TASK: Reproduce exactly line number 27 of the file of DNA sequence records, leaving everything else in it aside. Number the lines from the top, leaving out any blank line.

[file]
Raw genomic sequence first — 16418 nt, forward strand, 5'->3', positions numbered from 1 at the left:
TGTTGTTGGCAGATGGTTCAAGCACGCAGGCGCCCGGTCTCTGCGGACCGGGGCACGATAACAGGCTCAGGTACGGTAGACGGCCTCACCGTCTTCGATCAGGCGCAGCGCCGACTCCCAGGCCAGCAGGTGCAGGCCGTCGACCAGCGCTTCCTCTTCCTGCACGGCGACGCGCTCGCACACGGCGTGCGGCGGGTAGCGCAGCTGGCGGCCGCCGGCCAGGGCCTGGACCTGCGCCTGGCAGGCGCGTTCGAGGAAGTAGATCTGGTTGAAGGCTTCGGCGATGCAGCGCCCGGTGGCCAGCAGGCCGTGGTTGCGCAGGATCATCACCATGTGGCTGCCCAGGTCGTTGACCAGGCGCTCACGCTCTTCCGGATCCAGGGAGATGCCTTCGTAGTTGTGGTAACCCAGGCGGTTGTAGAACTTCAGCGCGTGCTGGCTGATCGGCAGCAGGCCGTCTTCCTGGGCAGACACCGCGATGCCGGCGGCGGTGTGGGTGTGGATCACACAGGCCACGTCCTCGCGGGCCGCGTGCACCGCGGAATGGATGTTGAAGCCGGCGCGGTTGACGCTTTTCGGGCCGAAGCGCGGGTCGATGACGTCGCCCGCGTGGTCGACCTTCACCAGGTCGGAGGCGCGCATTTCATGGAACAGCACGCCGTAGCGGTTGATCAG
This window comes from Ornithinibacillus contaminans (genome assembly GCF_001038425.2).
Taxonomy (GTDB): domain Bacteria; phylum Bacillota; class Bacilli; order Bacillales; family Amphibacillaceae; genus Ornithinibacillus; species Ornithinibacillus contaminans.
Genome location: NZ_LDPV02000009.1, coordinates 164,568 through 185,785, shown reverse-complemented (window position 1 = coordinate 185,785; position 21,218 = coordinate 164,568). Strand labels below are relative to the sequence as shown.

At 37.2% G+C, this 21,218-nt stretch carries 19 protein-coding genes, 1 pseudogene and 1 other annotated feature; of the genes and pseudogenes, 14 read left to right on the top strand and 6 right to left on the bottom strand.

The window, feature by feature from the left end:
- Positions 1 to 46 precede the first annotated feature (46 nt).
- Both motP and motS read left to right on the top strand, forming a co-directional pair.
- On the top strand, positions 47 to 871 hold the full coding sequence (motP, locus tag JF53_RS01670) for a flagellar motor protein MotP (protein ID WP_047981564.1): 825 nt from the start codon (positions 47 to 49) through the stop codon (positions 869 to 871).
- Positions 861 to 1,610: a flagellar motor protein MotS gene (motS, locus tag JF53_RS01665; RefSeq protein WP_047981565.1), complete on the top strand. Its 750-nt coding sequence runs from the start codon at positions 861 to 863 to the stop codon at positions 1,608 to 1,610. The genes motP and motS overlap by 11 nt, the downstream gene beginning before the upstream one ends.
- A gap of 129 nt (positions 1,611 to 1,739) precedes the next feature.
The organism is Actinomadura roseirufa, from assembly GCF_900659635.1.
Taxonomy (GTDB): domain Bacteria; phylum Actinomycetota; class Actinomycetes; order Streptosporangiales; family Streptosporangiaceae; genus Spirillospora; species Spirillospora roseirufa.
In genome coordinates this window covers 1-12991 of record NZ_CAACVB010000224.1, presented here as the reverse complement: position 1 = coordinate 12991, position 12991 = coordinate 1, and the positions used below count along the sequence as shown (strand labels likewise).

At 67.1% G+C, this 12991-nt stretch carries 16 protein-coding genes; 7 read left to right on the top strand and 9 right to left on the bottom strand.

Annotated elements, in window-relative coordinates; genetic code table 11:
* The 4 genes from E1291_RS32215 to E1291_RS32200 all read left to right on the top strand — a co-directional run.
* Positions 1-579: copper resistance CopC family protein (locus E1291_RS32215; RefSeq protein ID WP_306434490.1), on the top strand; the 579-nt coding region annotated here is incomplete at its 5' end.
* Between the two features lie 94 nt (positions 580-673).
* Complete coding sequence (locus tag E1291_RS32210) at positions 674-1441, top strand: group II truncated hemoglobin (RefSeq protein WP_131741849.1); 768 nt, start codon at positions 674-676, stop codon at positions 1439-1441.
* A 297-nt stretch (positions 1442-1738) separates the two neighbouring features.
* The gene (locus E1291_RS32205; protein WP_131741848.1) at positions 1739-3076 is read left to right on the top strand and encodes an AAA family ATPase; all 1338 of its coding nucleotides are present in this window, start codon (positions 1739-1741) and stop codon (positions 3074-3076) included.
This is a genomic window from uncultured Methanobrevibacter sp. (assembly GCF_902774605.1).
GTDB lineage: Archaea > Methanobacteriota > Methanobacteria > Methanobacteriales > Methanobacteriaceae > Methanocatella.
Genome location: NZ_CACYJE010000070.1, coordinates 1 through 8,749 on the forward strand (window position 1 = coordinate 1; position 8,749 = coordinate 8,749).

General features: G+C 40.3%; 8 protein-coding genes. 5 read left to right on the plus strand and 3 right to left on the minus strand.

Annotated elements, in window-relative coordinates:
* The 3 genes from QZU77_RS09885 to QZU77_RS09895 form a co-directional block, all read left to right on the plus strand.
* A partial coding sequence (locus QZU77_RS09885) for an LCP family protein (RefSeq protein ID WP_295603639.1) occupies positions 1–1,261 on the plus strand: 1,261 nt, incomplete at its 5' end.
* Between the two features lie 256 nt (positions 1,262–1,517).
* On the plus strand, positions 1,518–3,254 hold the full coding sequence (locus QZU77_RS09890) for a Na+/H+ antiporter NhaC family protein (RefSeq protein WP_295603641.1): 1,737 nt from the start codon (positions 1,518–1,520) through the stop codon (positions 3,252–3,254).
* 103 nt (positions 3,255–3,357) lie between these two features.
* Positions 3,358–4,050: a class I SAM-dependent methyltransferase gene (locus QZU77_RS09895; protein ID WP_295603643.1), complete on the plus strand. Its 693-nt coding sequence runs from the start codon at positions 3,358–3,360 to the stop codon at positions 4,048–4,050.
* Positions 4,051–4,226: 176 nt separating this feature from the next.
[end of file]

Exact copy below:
General features: G+C 40.3%; 8 protein-coding genes. 5 read left to right on the plus strand and 3 right to left on the minus strand.